By: Express News Service | Pune | January 4, 2021 9:54:52 pm
Last year, the annual mean land surface air temperature average was 0.29 degrees Celsius above normal, for the period average considered between 1981 and 2010. (Representational)
2020 was the eighth warmest year India recorded in the last 121 years, according to the India Meteorological Department (IMD).
Last year, the annual mean land surface air temperature average was 0.29 degrees Celsius above normal, for the period average considered between 1981 and 2010. However, it was much lower than 2016 (+0.71 degrees Celsius), which remains the warmest ever year the country has recorded since 1901.
The other warm years over India, all of them post 2005, have been — 2009 (+0.55 degrees Celsius) , 2017 (+0.54 degrees Celsius), 2010 (+0.53 degrees Celsius) and 2015 (+0.42 Celsius).
“The monsoon (+0.43 degrees Celsius) and the post-monsoon (+0.53 degrees Celsius) seasons contributed towards this warming,” read the Statement on Climate of India during 2020, issued by the IMD.
Late last month, the World Meteorological Organisation (WMO), too, had said that 2020 was on the way to becoming one of the warmest years recorded in the last 15 years. The global mean surface temperature (till October 2020) was 1.2 degrees Celsius above normal, making it the warmest ever decade (2011 – 2020) recorded, globally.
Meanwhile, rainfall during the June to September period over the country remained 9 per cent above normal, but several high-impact events like extremely heavy rain, floods, cold wave and thunderstorms led to significant loss of lives and properties. Over 600 people lost their lives due to heavy rain and related incidents. Uttar Pradesh and Bihar reported the highest casualties due to cold waves, lightning and thunder last year.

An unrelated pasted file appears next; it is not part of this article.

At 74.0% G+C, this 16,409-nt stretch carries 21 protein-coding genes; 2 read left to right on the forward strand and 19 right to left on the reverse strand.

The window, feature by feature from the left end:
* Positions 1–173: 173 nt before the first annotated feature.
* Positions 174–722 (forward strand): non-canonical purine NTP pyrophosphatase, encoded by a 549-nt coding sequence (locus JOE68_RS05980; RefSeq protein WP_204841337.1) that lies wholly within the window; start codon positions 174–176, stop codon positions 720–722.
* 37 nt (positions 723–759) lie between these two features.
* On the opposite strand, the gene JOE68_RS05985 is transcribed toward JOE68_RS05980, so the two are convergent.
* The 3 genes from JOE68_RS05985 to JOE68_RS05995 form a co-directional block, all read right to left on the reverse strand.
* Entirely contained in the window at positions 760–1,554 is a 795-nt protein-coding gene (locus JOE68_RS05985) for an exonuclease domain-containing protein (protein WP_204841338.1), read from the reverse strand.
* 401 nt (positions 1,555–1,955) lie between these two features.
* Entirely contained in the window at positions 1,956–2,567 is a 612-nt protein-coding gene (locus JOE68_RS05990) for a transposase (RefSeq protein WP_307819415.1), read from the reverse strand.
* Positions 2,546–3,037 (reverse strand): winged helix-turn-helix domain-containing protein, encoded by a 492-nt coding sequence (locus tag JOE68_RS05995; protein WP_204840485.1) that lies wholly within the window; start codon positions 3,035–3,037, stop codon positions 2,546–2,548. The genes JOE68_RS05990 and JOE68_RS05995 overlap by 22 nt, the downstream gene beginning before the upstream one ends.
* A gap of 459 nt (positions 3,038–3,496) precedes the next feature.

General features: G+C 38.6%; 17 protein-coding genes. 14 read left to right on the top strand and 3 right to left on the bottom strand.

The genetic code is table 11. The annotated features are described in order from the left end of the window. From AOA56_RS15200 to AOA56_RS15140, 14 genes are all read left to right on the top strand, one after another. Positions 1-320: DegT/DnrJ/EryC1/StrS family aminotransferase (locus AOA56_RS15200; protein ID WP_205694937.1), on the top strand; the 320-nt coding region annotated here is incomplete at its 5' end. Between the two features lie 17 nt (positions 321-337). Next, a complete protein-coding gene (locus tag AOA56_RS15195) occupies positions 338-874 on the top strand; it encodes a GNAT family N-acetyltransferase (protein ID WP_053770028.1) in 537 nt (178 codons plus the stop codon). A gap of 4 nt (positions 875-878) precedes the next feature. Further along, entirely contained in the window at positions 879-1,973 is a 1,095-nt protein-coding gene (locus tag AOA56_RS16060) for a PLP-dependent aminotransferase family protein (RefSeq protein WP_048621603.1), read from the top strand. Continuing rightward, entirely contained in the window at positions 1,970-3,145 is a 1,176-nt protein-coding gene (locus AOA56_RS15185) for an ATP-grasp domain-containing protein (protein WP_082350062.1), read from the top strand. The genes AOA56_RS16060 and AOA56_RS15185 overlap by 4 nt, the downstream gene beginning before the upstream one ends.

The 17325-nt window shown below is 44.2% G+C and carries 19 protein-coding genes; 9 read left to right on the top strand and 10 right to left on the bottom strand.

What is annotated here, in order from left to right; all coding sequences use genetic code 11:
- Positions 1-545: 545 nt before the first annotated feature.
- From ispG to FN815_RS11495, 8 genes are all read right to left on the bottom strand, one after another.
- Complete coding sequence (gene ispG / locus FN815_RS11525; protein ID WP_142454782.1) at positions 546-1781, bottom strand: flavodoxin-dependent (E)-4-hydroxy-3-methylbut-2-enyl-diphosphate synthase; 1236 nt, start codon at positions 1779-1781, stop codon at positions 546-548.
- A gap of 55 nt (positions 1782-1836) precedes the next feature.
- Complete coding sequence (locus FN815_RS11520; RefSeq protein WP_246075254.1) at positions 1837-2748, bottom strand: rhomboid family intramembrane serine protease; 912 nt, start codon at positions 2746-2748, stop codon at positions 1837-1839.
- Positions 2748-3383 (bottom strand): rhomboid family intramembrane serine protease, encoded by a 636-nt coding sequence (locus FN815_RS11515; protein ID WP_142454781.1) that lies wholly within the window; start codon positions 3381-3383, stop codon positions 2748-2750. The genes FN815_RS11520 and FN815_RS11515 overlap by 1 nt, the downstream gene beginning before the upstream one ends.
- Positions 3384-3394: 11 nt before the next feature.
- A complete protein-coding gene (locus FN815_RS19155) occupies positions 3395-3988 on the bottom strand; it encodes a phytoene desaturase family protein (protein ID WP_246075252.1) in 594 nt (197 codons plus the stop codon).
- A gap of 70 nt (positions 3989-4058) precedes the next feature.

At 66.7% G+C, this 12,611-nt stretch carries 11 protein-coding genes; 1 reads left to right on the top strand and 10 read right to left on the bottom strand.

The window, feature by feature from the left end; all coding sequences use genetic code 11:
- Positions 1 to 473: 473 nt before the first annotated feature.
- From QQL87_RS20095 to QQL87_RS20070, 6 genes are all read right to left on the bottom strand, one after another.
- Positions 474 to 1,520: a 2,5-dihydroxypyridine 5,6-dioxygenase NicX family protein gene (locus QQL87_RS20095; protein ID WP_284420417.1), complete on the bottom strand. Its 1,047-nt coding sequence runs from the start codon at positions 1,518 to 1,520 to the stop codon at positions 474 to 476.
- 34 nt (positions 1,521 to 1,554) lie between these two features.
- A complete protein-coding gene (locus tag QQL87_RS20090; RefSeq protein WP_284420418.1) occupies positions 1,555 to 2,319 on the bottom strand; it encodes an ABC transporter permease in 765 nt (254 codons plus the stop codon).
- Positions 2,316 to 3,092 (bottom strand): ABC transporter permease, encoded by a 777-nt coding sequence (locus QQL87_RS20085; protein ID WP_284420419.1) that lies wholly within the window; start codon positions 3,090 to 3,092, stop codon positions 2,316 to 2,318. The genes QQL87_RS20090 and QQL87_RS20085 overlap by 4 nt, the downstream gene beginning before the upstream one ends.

Globally, the Atlantic Ocean experienced one of the most active years, with over 30 tropical storms originating here.
Closer home, the Indian Ocean region — the Arabian Sea and the Bay of Bengal, together reported five cyclones — three of which were of either severe or above in intensity category. Five cyclones — Amphan, Nisarga, Gati, Nivar and Burevi — were reported last year. Super cyclone Amphan remained the strongest, which hit the West Bengal coast, killing 90 people and causing massive destruction in May last year. Maharashtra, too, had braved cyclone Nisarga in early June.